It would be cool if there were a focus mode between automatic and manual which would automatically keep the lens focused at the hyperfocal distance for the selected aperture. New lenses don't have aperture rings and distance scales, so it's a bit hard to do this by hand. (I'm interested to hear any tricks you might have, though.)

The default circle of confusion used in the calculation could be based on some reasonable multiple of the photosite size, but should be customizable for degree of blur one is willing to accept.

Is this crazy notion? Doesn't seem like it to me, but perhaps I'm overlooking something.
Well my spin here a week or so ago was similar. I proposed a Depth of field priority setting.
in this mode the multiple focal sensors would count themselves and if they couldn't agree that all check points were in focus, then it would push the settings until it got there.
Sort of an intelligent aperature. It presupposes an AF system that can tell how far away things are at each focal point, and which knows the hyper focal characteristics of the lens installed.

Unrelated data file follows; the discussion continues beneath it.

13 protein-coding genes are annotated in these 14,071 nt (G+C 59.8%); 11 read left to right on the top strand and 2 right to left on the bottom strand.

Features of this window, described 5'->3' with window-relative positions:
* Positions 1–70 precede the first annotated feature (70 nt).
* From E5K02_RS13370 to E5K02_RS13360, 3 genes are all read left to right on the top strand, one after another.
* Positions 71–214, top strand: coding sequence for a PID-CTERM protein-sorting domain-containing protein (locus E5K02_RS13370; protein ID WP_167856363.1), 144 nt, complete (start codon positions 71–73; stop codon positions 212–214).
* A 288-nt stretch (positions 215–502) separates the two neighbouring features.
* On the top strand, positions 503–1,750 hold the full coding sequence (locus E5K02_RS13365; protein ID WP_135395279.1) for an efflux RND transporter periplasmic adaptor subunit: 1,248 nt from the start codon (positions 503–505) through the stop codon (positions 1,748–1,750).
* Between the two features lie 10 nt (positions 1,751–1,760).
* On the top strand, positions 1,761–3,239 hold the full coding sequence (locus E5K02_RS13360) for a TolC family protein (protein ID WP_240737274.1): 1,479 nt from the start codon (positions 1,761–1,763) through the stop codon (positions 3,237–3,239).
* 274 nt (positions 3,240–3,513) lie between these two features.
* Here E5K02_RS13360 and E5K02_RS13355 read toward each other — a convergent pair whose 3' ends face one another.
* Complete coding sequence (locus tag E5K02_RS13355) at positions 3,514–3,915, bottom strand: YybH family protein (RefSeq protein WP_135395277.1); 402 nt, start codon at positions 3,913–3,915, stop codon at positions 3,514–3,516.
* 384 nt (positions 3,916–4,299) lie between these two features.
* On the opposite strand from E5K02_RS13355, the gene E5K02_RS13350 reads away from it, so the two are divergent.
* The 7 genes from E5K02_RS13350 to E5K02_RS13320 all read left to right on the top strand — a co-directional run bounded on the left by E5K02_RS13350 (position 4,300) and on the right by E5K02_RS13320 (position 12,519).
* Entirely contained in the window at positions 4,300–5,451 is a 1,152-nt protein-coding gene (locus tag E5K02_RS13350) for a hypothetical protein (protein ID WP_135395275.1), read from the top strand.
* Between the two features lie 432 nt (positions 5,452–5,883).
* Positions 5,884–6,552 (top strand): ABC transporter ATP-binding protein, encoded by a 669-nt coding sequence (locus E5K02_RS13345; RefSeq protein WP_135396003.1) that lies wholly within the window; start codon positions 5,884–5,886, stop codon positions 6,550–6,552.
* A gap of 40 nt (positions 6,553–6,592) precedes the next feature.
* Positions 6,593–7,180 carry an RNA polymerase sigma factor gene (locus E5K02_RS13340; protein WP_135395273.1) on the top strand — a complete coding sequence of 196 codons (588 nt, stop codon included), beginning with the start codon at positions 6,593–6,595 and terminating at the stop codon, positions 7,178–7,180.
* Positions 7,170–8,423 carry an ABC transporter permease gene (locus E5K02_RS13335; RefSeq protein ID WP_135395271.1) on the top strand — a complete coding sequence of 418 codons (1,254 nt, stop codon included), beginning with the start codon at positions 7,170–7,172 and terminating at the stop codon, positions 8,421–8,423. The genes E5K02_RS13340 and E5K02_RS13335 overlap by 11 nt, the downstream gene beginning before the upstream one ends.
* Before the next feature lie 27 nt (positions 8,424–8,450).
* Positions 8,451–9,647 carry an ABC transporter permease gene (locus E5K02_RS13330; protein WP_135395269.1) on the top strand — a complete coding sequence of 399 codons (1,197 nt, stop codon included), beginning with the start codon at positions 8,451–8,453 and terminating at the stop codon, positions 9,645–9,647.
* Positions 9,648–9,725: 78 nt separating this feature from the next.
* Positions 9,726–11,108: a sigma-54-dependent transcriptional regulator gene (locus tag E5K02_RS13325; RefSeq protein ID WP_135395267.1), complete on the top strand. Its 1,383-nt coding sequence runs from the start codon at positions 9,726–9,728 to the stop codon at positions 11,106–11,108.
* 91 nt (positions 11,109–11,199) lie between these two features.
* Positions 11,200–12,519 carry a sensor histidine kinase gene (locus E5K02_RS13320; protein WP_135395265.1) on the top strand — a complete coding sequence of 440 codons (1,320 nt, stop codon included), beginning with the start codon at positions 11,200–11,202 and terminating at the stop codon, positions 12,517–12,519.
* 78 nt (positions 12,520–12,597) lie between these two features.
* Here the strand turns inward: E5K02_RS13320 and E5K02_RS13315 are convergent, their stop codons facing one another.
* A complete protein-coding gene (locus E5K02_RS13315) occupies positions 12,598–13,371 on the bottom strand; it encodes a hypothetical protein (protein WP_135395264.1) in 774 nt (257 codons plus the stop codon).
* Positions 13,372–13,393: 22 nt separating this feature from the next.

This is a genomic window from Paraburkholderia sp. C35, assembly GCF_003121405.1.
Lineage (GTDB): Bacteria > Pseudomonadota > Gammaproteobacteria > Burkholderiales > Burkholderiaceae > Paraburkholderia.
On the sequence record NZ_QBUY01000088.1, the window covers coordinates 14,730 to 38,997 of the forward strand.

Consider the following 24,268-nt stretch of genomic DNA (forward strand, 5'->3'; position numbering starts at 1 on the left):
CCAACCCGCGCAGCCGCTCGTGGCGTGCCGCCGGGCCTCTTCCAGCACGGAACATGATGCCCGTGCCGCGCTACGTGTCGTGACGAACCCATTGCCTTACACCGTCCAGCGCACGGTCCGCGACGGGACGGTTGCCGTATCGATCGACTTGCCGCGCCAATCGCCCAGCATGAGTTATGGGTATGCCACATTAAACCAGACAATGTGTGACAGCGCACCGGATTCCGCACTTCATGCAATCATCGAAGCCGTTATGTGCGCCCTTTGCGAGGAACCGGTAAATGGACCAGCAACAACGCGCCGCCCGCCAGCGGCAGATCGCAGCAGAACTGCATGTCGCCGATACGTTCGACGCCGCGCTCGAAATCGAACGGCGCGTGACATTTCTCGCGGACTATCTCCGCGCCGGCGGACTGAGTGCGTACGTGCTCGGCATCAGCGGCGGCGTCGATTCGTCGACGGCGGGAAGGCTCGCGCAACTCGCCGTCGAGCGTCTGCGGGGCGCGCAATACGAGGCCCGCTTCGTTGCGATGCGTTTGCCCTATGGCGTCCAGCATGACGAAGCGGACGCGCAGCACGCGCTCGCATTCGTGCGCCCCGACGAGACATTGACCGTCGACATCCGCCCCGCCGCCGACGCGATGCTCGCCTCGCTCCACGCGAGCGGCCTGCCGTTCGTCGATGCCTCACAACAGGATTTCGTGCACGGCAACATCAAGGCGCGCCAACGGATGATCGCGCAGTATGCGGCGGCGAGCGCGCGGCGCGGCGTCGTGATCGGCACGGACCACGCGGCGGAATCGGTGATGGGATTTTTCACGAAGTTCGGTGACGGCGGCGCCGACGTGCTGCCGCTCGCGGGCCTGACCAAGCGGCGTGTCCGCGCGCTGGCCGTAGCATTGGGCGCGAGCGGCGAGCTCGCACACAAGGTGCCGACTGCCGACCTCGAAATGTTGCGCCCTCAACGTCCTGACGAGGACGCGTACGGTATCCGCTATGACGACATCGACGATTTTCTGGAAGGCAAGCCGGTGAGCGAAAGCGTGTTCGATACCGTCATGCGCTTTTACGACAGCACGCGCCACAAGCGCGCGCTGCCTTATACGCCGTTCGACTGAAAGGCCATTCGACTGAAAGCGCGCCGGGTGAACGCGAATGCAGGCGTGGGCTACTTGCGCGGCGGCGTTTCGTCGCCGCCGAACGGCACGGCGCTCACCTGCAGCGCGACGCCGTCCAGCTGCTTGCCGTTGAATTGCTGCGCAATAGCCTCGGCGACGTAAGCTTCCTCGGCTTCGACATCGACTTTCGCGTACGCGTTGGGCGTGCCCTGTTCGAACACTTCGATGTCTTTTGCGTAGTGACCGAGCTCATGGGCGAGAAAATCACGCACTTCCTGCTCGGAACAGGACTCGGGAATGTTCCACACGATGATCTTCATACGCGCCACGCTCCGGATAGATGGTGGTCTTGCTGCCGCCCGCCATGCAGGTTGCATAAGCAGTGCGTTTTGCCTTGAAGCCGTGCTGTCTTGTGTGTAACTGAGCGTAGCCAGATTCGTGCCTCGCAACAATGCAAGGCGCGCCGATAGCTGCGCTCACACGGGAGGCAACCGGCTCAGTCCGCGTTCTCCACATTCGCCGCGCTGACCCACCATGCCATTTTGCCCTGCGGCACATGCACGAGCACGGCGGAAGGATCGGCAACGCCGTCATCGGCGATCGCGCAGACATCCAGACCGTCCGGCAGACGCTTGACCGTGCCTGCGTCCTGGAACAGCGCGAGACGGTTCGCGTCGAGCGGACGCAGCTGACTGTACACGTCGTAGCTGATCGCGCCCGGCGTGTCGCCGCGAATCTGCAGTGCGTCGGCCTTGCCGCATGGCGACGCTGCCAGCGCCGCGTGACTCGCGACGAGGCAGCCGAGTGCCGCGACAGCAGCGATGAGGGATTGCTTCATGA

It would seem that if the goal were to get an entire photo in focus, we would measure the distance camera to object at all focal points around the photo, contemplete the hyper focal characteristics of the lens, and select an F stop that would accomodate all of the varied distances detected by thte multipoint AF sensor. Finally, the program line would adjust the ISO and time to make that F stop usable.

Implicit in this design sequence is that the AF system would optimize the focus setting
of the lens so as to make it possible to bring things into focus---by forcing the lens to the optimal focus point.

I think this is a little different from what you have proposed, but it is headed for the same issue.
04-14-2008, 10:35 AM   #27
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QuoteOriginally posted by Lowell Goudge Quote
QuoteOriginally posted by mattdm Quote
I suppose the autofocus system could stay active and blink a warning if it thinks your selected focus sensor is pointed at something too close.
I am not sure it can evaluate out of focus without changing the lens focus point transiently.